He installed DVD and VHS players along with a Sony PlayStation, stereo receiver, and a television. Each player was given a laptop computer.
He built a nearby state-of-the-art television control room. They continually digitize game tapes to produce CD’s. The coaching staff and players are provided with custom produced works of their own play, or an opponents’. Players state they "can look at a move a particular guy makes, or a play a team runs, by just popping a tape or disc in".
Final cost of the arena - $420 million. In Cuban’s view, going first class takes a little extra money.
Looking at the Maverick’s players, Cuban quickly grasped the details of the NBA’s collective bargaining agreement. He honed in on the dreaded luxury tax. The tax is a monetary punishment for excessive player salaries above a league-wide cap program. The salary cap program was instituted in 1999 to keep a payroll balance among the 29 teams. The overall theory is to keep "rich" franchises from stockpiling ultra-talented rosters by opening their checkbooks and outspending other franchises. This has caused a behavior among teams to make fiscal decisions that have had a powerful impact on trades, and free agency.
To counter the luxury tax, Cuban spent on amenities or ‘perks’ -- expenditures to improve the players’ environment. He started with the best way to get to a player’s heart -- through the stomach. After practice, shootaround or even games, most NBA players were offered a fruit platter, or cold-cuts by their employers. Cuban promptly hired a team nutritionist, contracted with Dallas’s best restaurants, and began serving gourmet buffets.
"We have great food after practices and guys just like to sit around, hang out, play pool and talk," says center Evan Eschmeyer, who signed with the Mavericks as a free agent. "Mark set the standard for everyone else to shoot for. He wants people to know that if they come here, they will be treated well."
Besides eating, players now have a new bench. Really it is not a bench, but a group of specially-designed massage type chairs that offer back support and extra padding. In the locker room, they have individual showers along with extra plush, monogrammed $20 towels and even luxurious robes (the five star diamond resort style). The food and shower service is provided to the visiting team as well -- making it one of the favorite stops for players and an equally unpopular one for their coaches and general managers. Players around the league exchange stories about how the Mavs owner treats his "own players like kings". A full-time massage therapist is available as well as a total contemporary hydrotherapy pool.
Cuban took note shortly after buying the team the toll on the players inflicted by the NBA lifestyle of draining travel. Again food caught his immediate attention.
"Players have to work harder to overcome plane food," said Cuban,.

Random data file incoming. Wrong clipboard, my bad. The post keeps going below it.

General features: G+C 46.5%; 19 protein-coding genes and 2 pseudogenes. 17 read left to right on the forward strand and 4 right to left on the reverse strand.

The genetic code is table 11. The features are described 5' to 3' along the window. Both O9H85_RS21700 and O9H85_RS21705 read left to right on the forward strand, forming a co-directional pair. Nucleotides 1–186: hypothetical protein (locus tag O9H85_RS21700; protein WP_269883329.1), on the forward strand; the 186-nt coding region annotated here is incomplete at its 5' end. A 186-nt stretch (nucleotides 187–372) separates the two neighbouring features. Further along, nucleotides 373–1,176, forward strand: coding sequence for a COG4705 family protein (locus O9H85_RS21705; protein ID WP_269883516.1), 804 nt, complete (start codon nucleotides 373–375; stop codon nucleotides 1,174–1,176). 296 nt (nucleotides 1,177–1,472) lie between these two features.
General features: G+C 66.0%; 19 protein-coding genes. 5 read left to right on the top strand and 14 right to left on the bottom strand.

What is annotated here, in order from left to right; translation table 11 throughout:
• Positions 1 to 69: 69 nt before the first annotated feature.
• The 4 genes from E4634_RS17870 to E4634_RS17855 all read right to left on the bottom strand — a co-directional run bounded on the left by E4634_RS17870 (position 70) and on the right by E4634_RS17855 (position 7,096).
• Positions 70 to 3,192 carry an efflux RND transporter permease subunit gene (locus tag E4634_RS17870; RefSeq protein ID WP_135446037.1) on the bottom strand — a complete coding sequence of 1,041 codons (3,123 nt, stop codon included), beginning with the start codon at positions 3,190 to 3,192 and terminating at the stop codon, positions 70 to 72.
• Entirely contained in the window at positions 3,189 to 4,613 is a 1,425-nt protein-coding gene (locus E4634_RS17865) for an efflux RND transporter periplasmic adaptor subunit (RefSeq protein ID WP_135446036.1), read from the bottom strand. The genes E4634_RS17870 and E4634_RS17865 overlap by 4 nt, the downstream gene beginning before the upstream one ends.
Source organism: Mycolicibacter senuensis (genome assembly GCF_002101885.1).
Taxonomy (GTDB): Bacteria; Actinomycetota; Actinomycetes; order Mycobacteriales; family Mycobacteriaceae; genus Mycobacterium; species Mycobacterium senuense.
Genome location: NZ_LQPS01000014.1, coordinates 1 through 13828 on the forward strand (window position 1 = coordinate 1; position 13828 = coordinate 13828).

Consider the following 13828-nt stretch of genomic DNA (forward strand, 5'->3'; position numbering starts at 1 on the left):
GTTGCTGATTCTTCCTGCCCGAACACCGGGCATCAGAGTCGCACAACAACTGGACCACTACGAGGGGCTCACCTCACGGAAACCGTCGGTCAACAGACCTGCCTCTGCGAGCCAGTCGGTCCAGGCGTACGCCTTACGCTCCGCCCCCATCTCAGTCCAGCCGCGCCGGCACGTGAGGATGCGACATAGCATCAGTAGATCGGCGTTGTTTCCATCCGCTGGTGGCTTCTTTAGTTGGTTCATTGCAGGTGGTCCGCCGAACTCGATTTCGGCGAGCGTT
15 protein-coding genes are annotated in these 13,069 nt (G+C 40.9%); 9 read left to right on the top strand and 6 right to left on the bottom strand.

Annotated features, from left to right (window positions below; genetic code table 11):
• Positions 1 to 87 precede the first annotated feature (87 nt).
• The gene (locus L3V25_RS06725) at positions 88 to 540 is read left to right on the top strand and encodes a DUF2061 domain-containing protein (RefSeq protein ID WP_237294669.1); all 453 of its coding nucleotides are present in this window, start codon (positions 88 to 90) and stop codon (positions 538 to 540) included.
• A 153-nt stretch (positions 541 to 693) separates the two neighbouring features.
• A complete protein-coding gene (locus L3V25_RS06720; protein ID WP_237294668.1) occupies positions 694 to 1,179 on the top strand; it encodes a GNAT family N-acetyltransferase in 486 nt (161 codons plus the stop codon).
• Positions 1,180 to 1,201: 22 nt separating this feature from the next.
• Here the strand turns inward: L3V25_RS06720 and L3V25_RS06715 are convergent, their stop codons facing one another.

Dallas was using the NBA charter airplane service provided by Northwest. Cuban ordered a 757 Boeing jet complete with a weight room, and medical room. The gourmet food was specially prepared for road trips. He provided every player with the best luggage and ordered accommodations including oversized beds from the very best five star hotels.
The coaching staff was increased to 12 positions - the league’s largest. He added a statistics expert to track the league’s referees’ game performances. When he viewed the overall results, he snapped that the NBA’s supervisor of the league’s officials "couldn’t manage a Dairy Queen" and promptly drew a record fine of half a million. He inadvertently thumbed his nose at the league by paying the fine, and then matching it with an equal donation to a cancer charity.
When the Mavericks players’ contracts expire, they view the standards of the rest of the league, and so far have opted to resign with Cuban.
Here is what they say:
"I am more convinced than ever that the pieces are falling into place for us to contend for the NBA Championship. I I want in to be a part of it." -- Michael Finley
"This is the place to be. This is the team of the future. Last year, we fell short of our long-term goal. But we’re young and are going to have a large window. I feel good to be a part of it." -- Raef LaFrentz
"Why would I want to leave?" -- Eduardo Najera
Critics have accused Cuban of entering the league and trying to buy a championship. True or not, Cuban has spared no expense. And his players love it.
"He's our No. 1 fan," says star Dirk Nowitzki. "He's got our backing 100%. He's always there at practice and he flies with us to every game. He's just in there with his whole heart. It's great to have an owner like that."
Dan Wilson is a freelance writer who covers the NBA, and is currently working on a book depicting the revolution of the league since the drafting of Michael Jordan